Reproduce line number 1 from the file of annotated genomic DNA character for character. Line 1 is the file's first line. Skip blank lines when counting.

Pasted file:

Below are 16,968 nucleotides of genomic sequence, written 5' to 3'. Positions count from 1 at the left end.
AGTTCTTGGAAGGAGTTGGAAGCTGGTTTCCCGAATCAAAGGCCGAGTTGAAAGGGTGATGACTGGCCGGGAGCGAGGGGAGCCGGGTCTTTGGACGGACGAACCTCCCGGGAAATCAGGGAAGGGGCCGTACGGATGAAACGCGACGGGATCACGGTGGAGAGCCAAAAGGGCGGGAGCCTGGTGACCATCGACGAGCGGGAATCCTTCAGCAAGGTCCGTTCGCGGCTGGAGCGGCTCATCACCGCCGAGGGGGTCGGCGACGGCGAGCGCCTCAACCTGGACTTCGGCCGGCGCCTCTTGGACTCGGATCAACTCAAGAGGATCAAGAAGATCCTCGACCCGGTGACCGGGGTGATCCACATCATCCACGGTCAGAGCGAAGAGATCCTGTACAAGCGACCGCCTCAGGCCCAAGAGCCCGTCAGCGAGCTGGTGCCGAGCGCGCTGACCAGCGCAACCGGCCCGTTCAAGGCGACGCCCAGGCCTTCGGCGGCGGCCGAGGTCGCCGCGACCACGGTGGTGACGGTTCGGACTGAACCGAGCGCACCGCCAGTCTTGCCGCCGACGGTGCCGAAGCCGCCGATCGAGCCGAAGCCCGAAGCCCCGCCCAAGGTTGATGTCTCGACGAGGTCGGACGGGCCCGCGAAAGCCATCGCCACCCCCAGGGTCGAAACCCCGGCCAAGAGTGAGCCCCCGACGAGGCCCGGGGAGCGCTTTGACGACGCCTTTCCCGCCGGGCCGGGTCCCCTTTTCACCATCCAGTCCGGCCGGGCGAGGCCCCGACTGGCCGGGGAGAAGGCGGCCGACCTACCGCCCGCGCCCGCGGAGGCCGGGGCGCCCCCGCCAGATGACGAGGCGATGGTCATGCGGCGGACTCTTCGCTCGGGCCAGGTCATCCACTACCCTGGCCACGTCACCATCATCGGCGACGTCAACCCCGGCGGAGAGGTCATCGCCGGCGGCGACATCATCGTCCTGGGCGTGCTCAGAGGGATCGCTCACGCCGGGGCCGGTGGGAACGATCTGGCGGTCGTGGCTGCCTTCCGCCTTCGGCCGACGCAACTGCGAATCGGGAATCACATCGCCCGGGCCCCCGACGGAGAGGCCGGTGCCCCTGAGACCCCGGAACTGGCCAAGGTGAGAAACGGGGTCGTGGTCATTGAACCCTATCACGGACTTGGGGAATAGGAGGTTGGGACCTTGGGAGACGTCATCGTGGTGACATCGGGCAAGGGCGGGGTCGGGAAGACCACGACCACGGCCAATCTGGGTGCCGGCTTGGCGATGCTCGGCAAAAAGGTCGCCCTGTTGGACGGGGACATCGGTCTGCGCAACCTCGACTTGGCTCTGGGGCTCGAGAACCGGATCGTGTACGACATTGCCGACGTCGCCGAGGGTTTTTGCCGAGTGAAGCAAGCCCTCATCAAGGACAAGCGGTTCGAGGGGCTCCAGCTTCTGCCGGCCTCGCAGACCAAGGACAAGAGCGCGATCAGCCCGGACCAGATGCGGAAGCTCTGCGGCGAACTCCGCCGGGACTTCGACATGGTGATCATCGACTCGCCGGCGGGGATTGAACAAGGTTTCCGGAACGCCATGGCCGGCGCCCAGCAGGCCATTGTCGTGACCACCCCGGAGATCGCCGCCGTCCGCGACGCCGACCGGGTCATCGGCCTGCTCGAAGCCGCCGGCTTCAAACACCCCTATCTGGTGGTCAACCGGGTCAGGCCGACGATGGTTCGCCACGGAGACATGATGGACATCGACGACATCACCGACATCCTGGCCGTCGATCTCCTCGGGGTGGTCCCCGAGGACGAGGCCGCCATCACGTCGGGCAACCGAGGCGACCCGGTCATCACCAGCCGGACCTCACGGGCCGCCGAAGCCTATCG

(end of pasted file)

Below are 16,968 nucleotides of genomic sequence, written 5' to 3'. Positions count from 1 at the left end.